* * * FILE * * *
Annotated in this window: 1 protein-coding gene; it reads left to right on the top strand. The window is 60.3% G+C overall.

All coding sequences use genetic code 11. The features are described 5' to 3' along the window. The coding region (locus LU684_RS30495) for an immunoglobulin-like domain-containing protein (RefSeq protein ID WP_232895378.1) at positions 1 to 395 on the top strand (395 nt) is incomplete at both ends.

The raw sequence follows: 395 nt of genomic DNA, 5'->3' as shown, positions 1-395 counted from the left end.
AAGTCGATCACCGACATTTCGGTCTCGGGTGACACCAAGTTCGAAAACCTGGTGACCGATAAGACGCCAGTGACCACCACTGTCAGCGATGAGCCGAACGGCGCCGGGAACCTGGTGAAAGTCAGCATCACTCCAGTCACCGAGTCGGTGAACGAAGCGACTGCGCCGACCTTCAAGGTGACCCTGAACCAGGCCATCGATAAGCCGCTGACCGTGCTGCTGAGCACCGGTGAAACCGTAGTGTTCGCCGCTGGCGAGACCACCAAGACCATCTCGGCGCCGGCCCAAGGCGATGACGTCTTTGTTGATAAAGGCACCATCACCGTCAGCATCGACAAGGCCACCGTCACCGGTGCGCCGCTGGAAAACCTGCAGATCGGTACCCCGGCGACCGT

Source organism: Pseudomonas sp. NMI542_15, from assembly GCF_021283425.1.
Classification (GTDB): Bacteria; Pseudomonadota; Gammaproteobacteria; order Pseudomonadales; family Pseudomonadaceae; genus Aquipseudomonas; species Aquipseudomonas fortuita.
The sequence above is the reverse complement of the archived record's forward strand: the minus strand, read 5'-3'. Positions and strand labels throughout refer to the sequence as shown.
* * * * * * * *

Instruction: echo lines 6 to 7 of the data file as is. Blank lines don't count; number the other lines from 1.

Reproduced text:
Classification (GTDB): Bacteria; Pseudomonadota; Gammaproteobacteria; order Pseudomonadales; family Pseudomonadaceae; genus Aquipseudomonas; species Aquipseudomonas fortuita.
The sequence above is the reverse complement of the archived record's forward strand: the minus strand, read 5'-3'. Positions and strand labels throughout refer to the sequence as shown.